That ‘swamp gas’ episode was a turning point for now the USAF UFO Project Bluebook investigation was becoming a real public relations disaster. The more the Air Force tried to downgrade the issue, the more the public smelled whitewash. Since the USAF knew the UFOs were not a national security issue ‘no alien invasion had resulted after two decades’ it was time to exit gracefully from any involvement relating to the UFO issue. The question was how to accomplish that in an apparently open and in the public eye manner. Well, what about a totally independent study by an established university headed by a well known and respected scientist (or at least someone well known and respected by the scientific community most scientists don’t tend to be household names).

So, in order to bring in qualified, independent experts, restore credibility (and get a reason to get out of the UFO business) the USAF turned to a number of credible universities to do an independent study, all to no avail. Universities didn’t need the government’s money that badly as well as the negative image UFOs would provide. Except one finally, and that expression of interest was the University of Colorado, and respected physicist Edward U. Condon, to head the team that would look into the UFO issue.

And so it came to pass that the military (USAF) finally contracted out the University of Colorado (and Edward U. Condon) to conduct a study that would give them a graceful out of the UFO business, since by that time national security via-a-vis any terrestrial foreign power had no credibility.

Unfortunately, Dr. Condon, as head of the independent investigation, ultimately proved to be more a liability than an asset. Staffers uncovered a memo by his higher echelon administrator that strongly suggested that he (Condon) had already made his mind up even before the formal and serious study began, that suggested UFOs were a non-issue and that they somehow had to ‘trick’ the public into thinking that they were going to do a bona fide study, when in reality they all knew they were just wasting their time, but marking time, collecting the government’s money, thank you very much.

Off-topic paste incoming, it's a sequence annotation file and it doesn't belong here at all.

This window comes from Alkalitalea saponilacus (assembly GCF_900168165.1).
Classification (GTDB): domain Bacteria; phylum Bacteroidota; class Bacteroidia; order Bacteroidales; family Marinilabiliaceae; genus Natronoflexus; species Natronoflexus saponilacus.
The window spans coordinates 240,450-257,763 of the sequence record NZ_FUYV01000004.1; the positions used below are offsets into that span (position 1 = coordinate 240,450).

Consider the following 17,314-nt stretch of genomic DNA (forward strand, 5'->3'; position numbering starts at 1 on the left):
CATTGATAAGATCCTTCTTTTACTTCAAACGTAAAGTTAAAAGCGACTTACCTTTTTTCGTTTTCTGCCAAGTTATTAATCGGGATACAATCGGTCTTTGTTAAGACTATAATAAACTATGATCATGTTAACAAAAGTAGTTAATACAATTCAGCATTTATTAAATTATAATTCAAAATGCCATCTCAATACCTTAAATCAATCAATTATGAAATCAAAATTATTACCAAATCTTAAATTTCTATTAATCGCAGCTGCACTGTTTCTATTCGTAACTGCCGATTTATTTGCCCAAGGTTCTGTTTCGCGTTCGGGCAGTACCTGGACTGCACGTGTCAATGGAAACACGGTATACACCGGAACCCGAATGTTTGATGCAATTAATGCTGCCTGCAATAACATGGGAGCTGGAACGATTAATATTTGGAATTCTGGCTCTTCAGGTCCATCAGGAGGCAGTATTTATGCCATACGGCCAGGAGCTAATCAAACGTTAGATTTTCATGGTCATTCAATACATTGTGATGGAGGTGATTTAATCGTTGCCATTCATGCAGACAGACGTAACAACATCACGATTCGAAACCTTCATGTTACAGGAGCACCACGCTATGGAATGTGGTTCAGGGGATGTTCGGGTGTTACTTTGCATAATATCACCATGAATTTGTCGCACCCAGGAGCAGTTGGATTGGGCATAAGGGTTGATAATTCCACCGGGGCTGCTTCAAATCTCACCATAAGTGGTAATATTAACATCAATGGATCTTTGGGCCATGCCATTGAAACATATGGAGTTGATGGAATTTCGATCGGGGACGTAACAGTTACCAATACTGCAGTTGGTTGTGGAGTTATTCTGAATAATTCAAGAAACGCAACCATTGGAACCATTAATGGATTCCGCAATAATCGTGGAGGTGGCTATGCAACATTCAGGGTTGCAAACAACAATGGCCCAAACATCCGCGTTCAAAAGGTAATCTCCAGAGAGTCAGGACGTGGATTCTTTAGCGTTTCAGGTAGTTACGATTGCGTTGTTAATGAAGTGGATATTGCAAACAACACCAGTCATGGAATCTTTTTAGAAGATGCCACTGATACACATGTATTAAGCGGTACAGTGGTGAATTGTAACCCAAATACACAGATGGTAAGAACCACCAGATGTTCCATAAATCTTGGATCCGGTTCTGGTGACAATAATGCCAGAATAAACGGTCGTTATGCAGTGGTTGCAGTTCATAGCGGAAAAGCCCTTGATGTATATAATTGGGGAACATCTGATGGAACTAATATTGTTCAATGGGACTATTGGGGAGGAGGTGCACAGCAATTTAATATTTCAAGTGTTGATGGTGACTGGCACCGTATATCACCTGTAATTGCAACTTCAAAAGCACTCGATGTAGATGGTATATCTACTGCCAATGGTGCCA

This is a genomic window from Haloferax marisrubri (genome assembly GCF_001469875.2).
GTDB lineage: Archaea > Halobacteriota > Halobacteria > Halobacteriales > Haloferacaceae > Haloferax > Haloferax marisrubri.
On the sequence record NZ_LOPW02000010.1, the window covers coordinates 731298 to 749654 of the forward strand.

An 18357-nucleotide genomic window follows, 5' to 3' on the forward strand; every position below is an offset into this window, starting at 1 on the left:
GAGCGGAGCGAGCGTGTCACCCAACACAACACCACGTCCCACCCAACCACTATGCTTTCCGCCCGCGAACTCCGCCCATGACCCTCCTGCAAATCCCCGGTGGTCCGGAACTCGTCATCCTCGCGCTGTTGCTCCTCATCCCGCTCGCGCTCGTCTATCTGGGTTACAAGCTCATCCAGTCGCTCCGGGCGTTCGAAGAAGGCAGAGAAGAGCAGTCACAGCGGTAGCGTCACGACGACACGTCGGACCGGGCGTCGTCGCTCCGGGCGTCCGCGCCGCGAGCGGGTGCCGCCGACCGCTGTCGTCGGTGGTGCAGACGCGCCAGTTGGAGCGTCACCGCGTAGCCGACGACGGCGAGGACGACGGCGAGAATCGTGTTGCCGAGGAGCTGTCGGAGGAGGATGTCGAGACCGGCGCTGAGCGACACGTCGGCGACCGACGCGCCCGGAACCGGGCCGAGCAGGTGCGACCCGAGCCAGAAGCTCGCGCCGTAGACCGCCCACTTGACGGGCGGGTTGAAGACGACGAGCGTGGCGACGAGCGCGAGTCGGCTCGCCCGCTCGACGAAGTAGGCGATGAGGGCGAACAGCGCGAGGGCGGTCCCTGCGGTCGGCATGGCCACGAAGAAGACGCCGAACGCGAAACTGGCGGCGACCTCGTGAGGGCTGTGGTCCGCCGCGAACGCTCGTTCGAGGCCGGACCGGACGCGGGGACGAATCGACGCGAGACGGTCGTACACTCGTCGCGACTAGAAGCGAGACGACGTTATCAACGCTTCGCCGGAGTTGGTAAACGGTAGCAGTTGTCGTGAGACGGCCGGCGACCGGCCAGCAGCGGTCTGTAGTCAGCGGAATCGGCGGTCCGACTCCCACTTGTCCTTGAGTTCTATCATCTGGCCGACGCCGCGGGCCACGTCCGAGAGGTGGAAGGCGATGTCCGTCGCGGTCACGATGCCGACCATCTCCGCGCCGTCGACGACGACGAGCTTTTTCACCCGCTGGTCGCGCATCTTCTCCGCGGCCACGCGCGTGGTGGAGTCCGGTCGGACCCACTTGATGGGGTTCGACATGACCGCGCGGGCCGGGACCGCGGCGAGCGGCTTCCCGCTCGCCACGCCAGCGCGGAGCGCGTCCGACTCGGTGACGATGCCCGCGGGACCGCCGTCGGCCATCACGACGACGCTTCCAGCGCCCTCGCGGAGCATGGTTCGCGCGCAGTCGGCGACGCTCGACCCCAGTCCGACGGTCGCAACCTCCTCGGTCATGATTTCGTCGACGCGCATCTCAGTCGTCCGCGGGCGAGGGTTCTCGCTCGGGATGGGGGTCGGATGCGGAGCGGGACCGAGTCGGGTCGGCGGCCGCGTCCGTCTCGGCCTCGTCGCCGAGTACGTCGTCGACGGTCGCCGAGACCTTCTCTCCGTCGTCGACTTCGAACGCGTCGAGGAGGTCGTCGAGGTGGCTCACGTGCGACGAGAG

That lower echelon staff uncovered, hence leaked that ‘trick’ memo showed that Condon, despite being a scientist, had a closed mind on the subject. That produced such dissension in the ranks, with resultant media publicity, that the internal politics just about shattered any credibility to the investigation, as if it had any in the first place. Some members quit and offered scathing rebuttals to the inner (office politics) workings of the University of Colorado study.

And true to form, the final report apparently dumped poo on the UFO subject, or at least the introductory / summary chapter written by Condon himself dumped poo on it. However, his summary was something his staff never saw until the report was actually published. His staff had actually uncovered something sweeter smelling that poo

Now Condon was clearly 100% anti-UFO before the study even began, but any read of the lengthy actual report relative to Condon’s summary (what the press, etc. took note of being short and first up) – well Condon said there was nothing to the UFO ETH; but the actual report compiled by his staff couldn’t explain over 30% of the cases it studied.

Now of course when you issue a 1000+ page report to the press, who have deadlines to meet, all they have time for is to digest the introductory / summary and write their articles from what that summary says. What that summary said is that there’s no meat on the bone; the USAF should stop wasting time on the subject which is exactly what the USAF wanted to hear and bail out from this PR nightmare. Subject closed. Unfortunately, things didn’t quite turn out that way.